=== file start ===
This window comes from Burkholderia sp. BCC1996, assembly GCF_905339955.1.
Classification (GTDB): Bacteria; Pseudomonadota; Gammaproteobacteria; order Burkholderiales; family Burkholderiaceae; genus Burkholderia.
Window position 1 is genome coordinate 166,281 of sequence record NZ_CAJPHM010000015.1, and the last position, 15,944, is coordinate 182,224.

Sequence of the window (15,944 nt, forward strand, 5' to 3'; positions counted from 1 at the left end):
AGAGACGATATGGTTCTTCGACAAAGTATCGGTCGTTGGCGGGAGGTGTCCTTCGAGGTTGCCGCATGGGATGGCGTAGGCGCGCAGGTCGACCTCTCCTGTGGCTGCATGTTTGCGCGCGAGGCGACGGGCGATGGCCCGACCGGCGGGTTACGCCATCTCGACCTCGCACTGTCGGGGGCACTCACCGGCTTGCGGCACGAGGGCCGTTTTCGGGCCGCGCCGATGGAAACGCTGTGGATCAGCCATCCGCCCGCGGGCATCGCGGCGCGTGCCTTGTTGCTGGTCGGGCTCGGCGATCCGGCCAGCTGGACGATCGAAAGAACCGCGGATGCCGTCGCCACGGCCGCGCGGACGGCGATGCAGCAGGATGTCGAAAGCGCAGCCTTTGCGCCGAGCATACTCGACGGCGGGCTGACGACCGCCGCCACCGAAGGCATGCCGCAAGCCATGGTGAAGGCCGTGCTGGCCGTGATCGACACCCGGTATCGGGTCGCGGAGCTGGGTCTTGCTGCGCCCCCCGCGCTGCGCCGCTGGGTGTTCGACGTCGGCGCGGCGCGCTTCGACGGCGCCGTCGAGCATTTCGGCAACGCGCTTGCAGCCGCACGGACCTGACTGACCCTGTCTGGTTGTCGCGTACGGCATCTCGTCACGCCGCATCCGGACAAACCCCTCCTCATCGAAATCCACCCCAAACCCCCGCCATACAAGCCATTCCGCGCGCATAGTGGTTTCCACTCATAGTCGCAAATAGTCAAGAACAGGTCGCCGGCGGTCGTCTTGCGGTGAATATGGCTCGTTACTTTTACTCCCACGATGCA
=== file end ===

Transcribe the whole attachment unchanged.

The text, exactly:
This window comes from Burkholderia sp. BCC1996, assembly GCF_905339955.1.
Classification (GTDB): Bacteria; Pseudomonadota; Gammaproteobacteria; order Burkholderiales; family Burkholderiaceae; genus Burkholderia.
Window position 1 is genome coordinate 166,281 of sequence record NZ_CAJPHM010000015.1, and the last position, 15,944, is coordinate 182,224.

Sequence of the window (15,944 nt, forward strand, 5' to 3'; positions counted from 1 at the left end):
AGAGACGATATGGTTCTTCGACAAAGTATCGGTCGTTGGCGGGAGGTGTCCTTCGAGGTTGCCGCATGGGATGGCGTAGGCGCGCAGGTCGACCTCTCCTGTGGCTGCATGTTTGCGCGCGAGGCGACGGGCGATGGCCCGACCGGCGGGTTACGCCATCTCGACCTCGCACTGTCGGGGGCACTCACCGGCTTGCGGCACGAGGGCCGTTTTCGGGCCGCGCCGATGGAAACGCTGTGGATCAGCCATCCGCCCGCGGGCATCGCGGCGCGTGCCTTGTTGCTGGTCGGGCTCGGCGATCCGGCCAGCTGGACGATCGAAAGAACCGCGGATGCCGTCGCCACGGCCGCGCGGACGGCGATGCAGCAGGATGTCGAAAGCGCAGCCTTTGCGCCGAGCATACTCGACGGCGGGCTGACGACCGCCGCCACCGAAGGCATGCCGCAAGCCATGGTGAAGGCCGTGCTGGCCGTGATCGACACCCGGTATCGGGTCGCGGAGCTGGGTCTTGCTGCGCCCCCCGCGCTGCGCCGCTGGGTGTTCGACGTCGGCGCGGCGCGCTTCGACGGCGCCGTCGAGCATTTCGGCAACGCGCTTGCAGCCGCACGGACCTGACTGACCCTGTCTGGTTGTCGCGTACGGCATCTCGTCACGCCGCATCCGGACAAACCCCTCCTCATCGAAATCCACCCCAAACCCCCGCCATACAAGCCATTCCGCGCGCATAGTGGTTTCCACTCATAGTCGCAAATAGTCAAGAACAGGTCGCCGGCGGTCGTCTTGCGGTGAATATGGCTCGTTACTTTTACTCCCACGATGCA